Saturday, 14 May 2011

Global War: Local Cause?

More than 100 dead; many more injured. 

There is a terrible inevitability about the twin bombings in Charsadda, yesterday morning. Little about it is different from previous bombings. There is the same vicious tactic of two devices - one designed to kill helpers moments after the first blast. There is the familiar target: recruits to the underpaid, under-equipped paramilitary frontier corps. There is a familiar culprit: the Pakistani Taliban, who claimed the attack.

The difference is that this strike comes after the death of Osama bin Laden. It is an attack, claimed in the name of al-Qaida, by Pakistanis on Pakistanis. I'm not the sympathiser, the analyst, nor the strategist here, but I do have a question.


Why is it that we live in a world where the region to which I owe my personal history continues to be caught up in a war without end? Why is it that Pakistan and the US continue with a delusional marriage that aggravates the suffering? Why is it that Pashtoons appear to be caught up in someone else's war? Why is it that Islam ("peace") has increasingly little to do with this? Why?

The story goes that Osama bin Laden is dead, killed in a secret raid that may/may not have had Pakistani involvement and one that continues to raise questions on the legitimacy - should the US have entered sovereign territory; should bin Laden have been captured and tried; what was the exact narrative of events? Many questions unanswered and perhaps for another time.

But for now I wish to understand the whys I raised earlier. Jason Burke, writes in The Guardian that Osama's "strategy, happily, was not always a successful one ... [many groups across the Middle East] ... rejected Bin Laden's advances, as did others throughout the Far East, the Balkans, the Caucasus and Central Asia."

Global War: Local Cause?
But of those that did sign up, there is a decidedly local dimension which appears first. The global brand of terrorism, such as the Tehrik-e-Taliban-Pakistan, who were responsible for an attempted bombing in New York last year have hitched their local cause to the broader one – against the "Crusader Zionist alliance" or their local hypocrite, infidel, apostate stooges (in this case the Pakistani government and military and all who work for them).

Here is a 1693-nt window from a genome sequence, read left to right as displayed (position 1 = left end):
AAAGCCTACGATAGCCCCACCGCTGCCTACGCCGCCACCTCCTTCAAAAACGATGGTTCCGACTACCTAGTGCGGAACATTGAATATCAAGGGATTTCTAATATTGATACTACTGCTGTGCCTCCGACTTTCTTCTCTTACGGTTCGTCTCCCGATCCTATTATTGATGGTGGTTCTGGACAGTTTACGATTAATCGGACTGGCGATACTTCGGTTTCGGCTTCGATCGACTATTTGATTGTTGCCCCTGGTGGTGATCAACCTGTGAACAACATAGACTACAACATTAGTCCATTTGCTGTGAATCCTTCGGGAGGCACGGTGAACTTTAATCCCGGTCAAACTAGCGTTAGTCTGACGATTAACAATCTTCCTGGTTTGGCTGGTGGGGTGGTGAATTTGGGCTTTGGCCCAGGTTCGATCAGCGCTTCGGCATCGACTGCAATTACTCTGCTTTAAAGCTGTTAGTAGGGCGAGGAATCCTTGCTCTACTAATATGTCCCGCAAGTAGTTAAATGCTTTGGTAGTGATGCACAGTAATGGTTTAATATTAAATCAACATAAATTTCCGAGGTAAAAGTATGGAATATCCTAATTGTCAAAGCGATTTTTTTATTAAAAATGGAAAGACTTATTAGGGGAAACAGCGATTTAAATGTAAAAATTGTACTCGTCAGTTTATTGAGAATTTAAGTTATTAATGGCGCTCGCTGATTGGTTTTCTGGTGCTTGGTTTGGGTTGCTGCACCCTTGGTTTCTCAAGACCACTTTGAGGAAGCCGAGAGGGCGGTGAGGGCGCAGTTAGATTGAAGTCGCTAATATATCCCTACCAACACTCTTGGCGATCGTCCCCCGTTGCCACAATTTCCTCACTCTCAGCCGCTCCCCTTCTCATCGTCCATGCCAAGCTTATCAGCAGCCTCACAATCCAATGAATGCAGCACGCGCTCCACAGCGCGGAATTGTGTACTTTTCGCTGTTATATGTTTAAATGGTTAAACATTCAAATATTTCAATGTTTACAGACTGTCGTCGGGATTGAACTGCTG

In his article, Burke makes the key point about the appeal for radical groups not being universal across the Muslim world, but points out that "the global language usually disguises local weakness. That of the Pakistani Taliban is that they are not a conservative traditional group battling to preserve age-old customs but a bunch of marginalised men from smaller tribes, without education, without positions in the social hierarchy and who would be nothing without the power of the gun."

... Above all, what the invocation of a dead Saudi-born terrorist's name is aimed at disguising is the truth about the various conflicts that have been conflated into the narrative, in Washington as much as in compounds in Abbottabad, of one single civilisational clash.

In fact, there is no single conflict, simply a nasty mesh of individual wars, most of which pitch countryman against countryman, in Iraq, in Afghanistan and in Pakistan."

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